According to an article on Christian Science Monitor, establishment GOP members are trying to reduce the power of the Tea Party for their upcoming Georgia senate race. These members feel that Tea Party influence was partly responsible for the defeats of two Republican senate candidates in Missouri and Indiana.
I know that in my home state of Indiana, Richard Mourdock’s comments concerning pregnancy and rape were repulsive to everybody, Republicans included. With a strong Democrat candidate, Michelle Nunn, emerging in Georgia, there is a growing belief that controversial statements from Republican candidates could lead to a similar outcome in what could be a tightly contested race.
But the most interesting thing to emerge from this article though is the fact that 54% of Republicans actually want their party to become more conservative. Only 40% believe that the party should become more moderate. This poll represents the situation that the Republican Party finds itself in.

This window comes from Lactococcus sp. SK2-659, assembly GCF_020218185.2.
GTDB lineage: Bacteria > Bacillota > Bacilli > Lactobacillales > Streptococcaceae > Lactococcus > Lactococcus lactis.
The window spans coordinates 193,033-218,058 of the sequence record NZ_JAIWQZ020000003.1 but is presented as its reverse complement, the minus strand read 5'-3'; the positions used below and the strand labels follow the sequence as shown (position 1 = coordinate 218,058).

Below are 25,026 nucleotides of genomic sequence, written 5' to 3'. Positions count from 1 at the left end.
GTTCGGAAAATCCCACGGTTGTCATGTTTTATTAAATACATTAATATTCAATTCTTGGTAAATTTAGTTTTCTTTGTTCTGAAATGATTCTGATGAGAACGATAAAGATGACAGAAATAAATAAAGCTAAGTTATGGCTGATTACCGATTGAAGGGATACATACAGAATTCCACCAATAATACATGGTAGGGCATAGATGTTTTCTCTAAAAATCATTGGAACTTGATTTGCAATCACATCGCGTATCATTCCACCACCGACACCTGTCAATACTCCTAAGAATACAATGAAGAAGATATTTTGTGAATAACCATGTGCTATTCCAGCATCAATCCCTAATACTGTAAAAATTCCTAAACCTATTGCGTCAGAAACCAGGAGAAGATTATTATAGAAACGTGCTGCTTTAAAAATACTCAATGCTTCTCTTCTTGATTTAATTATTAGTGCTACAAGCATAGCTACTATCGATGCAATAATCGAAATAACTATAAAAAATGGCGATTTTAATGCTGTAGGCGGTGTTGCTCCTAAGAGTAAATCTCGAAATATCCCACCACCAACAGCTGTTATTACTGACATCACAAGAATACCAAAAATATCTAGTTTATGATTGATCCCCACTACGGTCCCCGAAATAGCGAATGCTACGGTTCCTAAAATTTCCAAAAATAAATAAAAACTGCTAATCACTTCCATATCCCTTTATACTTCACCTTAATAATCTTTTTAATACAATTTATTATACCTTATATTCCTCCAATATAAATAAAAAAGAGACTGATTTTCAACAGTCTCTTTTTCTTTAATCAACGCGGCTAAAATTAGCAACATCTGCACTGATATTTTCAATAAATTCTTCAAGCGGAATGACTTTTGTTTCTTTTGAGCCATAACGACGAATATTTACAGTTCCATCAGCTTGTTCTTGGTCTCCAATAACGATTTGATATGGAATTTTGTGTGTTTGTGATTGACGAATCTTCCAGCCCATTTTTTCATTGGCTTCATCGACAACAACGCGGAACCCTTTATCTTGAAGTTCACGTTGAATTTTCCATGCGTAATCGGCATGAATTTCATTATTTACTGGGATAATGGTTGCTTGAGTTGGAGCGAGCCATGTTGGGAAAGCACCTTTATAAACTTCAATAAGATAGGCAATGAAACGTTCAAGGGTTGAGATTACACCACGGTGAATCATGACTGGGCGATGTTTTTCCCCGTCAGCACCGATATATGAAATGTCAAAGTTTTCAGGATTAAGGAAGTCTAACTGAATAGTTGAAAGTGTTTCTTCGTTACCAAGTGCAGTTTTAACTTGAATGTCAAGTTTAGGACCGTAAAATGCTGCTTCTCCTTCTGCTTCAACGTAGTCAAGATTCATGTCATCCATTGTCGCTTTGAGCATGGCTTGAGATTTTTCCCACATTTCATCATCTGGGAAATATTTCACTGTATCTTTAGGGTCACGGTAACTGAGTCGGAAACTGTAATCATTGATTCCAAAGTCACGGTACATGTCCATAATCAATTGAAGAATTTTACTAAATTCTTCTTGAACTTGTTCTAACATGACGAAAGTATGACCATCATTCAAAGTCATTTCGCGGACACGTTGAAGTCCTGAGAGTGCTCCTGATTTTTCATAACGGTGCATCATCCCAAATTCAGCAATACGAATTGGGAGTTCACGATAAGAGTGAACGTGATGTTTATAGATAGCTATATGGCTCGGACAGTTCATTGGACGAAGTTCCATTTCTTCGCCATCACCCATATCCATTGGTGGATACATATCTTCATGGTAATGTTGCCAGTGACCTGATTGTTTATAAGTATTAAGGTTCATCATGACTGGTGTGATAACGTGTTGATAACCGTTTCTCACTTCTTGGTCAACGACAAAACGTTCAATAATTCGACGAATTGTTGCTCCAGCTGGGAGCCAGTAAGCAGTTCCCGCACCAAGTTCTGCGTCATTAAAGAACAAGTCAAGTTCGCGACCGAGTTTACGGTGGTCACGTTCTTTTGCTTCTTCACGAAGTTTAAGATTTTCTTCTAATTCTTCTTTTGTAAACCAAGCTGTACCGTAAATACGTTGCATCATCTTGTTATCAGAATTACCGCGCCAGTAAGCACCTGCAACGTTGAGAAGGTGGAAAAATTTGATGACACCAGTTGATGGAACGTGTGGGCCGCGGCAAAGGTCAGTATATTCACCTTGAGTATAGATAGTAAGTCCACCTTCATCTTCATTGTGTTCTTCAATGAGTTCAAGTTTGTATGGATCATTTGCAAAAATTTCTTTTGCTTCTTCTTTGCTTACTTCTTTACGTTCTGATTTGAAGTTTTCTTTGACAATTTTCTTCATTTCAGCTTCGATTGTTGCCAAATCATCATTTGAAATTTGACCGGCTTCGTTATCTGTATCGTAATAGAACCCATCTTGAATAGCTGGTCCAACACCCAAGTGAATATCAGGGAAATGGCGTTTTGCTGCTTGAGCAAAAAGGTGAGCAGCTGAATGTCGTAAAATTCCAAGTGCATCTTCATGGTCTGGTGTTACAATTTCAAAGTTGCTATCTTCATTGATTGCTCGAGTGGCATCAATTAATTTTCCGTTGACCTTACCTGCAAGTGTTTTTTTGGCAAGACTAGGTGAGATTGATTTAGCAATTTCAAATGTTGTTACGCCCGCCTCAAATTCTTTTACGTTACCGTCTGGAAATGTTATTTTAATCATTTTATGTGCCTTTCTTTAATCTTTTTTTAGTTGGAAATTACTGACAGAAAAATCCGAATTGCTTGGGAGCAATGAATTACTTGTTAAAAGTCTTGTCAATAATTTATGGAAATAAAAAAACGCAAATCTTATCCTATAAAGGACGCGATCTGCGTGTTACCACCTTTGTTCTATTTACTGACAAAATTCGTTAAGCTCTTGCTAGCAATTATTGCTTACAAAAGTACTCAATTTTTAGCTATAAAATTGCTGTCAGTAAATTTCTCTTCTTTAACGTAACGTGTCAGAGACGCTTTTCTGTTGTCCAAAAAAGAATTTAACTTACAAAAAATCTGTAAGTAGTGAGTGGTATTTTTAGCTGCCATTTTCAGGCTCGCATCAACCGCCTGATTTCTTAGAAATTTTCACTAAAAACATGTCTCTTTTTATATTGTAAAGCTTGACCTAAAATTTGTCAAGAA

Increasingly, the party is becoming split between primary and general elections. In primary elections, moderate candidates are having a tough time winning. Richard Lugar, who was defeated by Mourdock in the Republican primary, is one of the best examples of this. Primaries tend to have a more extreme base. It’s easier to mobilize behind candidates, and the result is that people like Mourdock are winning their primaries. But in a general election, a far right candidate is much more likely to struggle.
On a broader scale, this is the problem that Mitt Romney faced in the presidential race. During the Republican primary, it was clear that Romney was being forced to take positions that were far to the right of what he had previously believed. This was done out of the belief that the only way for him to win the primary was to appease the Tea Party voters.
But in the general election, those same stances helped lead to his defeat. He was faced with the option of being labeled a “flip-flopper” if he moved back towards the center. Or he could maintain positions that were almost unacceptable for the general election.
Faced with two unappealing options, Romney hung on to his beliefs until the very end of the campaign, when he attempted to move back. While he made some progress doing this, it proved to be too little, too late.
As races around the country continue to heat up, it will be interesting to monitor how the Republican Party adapts to the growing divide among their party.